This is certainly a way for businesses to monetize their IP that might not be on the balance sheet and is therefore not as visible to more traditional funders. 

Of course, there are other government funding grants from Innovate UK, for example, that aren’t just focused in Leeds and Yorkshire, but available nationally. Patent box regimes provide reduced corporation tax rates for registered patents and profits arising from those.

The biggest challenge with funding, especially for younger, growing businesses, isn’t so much finding it, but navigating the minefield of choices. Banks, funds, equity or grants? There are so many relevant and really interesting routes for technology businesses of all shapes and sizes. But even if people are aware of their options, they may not necessarily understand them, or indeed know how to access them. This can be quite daunting, especially if you've not done it before. 

The world of tech is full of fantastically bright, intelligent people that can come up these brilliant new concepts and ideas. But when they first invent something, it's very important to have everything else around them, talent yes, but also the structure, the strategy and the funding to make the business successful. Hopefully this is where we can be useful to people – guiding them through their options and finding the right and appropriate mechanism to grow their businesses.

What particular benefits does the region offer to tech businesses? 

Leeds is a big draw for a number of people – the university, impressive range of larger business and indeed the location itself. In other local areas you've got Sheffield, which a good hub for educational technology. York likewise has one or two decent sized businesses that pull people in. 

There’s just such a great unit network. Leeds has a number of firms with presence, scale, size and good career paths, and then the bigger groups, especially the international businesses, give you the chance to move beyond the region too.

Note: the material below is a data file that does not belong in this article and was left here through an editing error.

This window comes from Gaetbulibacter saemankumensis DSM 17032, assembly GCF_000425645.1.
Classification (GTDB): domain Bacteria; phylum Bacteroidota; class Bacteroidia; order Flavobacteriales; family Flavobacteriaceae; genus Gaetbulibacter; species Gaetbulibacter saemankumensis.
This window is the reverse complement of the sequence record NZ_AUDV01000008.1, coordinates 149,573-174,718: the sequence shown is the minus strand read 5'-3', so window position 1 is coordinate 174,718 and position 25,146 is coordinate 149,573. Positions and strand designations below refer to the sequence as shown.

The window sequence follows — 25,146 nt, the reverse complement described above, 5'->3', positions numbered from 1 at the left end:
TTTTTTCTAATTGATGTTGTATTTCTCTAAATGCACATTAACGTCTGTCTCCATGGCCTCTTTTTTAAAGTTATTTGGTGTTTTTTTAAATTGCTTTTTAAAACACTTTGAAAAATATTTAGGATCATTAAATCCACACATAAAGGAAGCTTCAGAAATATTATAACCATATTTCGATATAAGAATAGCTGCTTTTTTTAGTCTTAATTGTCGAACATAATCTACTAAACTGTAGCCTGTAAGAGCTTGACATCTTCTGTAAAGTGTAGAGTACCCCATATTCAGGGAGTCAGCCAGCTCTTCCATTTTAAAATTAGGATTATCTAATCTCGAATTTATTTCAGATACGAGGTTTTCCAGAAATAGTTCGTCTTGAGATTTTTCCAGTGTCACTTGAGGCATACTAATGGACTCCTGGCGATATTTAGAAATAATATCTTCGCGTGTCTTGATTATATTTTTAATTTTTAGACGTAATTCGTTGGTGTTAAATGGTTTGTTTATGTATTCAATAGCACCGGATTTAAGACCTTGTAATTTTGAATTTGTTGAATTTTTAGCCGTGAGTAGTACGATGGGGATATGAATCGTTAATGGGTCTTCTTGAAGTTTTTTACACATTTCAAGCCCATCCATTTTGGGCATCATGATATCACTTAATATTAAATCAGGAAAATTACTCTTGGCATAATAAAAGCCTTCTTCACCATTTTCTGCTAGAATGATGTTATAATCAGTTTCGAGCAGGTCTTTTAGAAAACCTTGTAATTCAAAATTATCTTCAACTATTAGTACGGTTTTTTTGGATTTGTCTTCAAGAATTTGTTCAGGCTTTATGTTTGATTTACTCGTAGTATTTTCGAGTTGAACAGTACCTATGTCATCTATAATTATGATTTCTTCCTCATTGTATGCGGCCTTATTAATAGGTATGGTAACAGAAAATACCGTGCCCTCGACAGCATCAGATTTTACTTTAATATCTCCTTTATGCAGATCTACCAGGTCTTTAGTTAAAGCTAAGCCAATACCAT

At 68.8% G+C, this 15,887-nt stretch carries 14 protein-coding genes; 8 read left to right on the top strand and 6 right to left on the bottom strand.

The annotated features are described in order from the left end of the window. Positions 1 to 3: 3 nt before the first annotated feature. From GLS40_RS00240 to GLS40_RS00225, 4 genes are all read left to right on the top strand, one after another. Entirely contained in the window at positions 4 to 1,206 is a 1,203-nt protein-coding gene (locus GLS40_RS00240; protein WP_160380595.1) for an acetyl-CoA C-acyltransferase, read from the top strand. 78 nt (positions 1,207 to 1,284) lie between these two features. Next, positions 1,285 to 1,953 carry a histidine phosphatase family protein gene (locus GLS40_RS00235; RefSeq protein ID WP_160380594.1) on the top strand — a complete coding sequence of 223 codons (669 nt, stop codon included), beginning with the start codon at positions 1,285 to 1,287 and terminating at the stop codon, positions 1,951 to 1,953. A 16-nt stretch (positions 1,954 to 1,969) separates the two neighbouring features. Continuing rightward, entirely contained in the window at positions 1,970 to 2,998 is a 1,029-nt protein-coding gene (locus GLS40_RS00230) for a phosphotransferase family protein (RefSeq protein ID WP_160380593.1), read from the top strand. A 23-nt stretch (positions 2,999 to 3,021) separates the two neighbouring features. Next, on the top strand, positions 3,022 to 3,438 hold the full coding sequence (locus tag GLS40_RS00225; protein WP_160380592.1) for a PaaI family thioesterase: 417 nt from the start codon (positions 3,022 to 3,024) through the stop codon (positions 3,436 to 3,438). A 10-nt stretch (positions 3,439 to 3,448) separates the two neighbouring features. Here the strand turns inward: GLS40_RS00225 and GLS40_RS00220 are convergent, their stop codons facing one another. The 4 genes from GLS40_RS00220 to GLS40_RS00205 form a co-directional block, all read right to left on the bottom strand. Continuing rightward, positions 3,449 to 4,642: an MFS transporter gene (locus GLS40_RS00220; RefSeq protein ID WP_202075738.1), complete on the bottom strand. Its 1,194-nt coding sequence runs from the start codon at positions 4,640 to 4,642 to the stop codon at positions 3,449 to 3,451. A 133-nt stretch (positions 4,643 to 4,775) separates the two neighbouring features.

But of course, it’s not just about drawing people in, it’s also about holding onto talent once it’s here. Businesses want to find people that will stick around and who they can sculpt and mould. This is especially true for the more creative, diverse and unique businesses. It isn't just a case of taking technology you learn, it’s about finding those people who are inspired enough to develop their own. Those are the people businesses want to keep and retain. Those are the people in the most demand. 

What about the future?

Despite the challenging economic environment, the future is still bright for tech in Leeds. There's probably a very small number of sectors that are still doing well, or who, though not immune to the effects of COVID, are more protected. Luckily, tech is one of these areas. 

Everything is increasingly being driven by technology, particularly during COVID times. Every business, from food and retail, to banking and media, really has to have a big tech consideration otherwise they'll probably fall by the wayside. Those who are the leading the way, will continue to do well. 

Of course, that’s not to say that there won’t be shorter term challenges, especially around access to funding over the coming months, because the appetite from lenders in particular will be restricted. But for the good businesses, they’ll carry on. Maybe not quite as they were, but they'll carry on pretty strongly. And there's a lot of opportunity here. This will shake out some of the more staid and old-fashioned models and people will adapt. 

Take homeworking as an example. The current situation has highlighted how effective homeworking can be. And tech is obviously going to continue to play a huge part in that going forward. It’s those tech companies that can embrace all of this and provide solutions to help businesses work flexibly, that are going to end up in a good place. 

There is little doubt that Leeds is a region that will continue to do well and continue to be a thriving centre for tech businesses throughout the coming year and beyond.

Get in touch

Are you a fast growth tech business leading the way in Leeds? Contact our local teams for insight and advice at [email protected].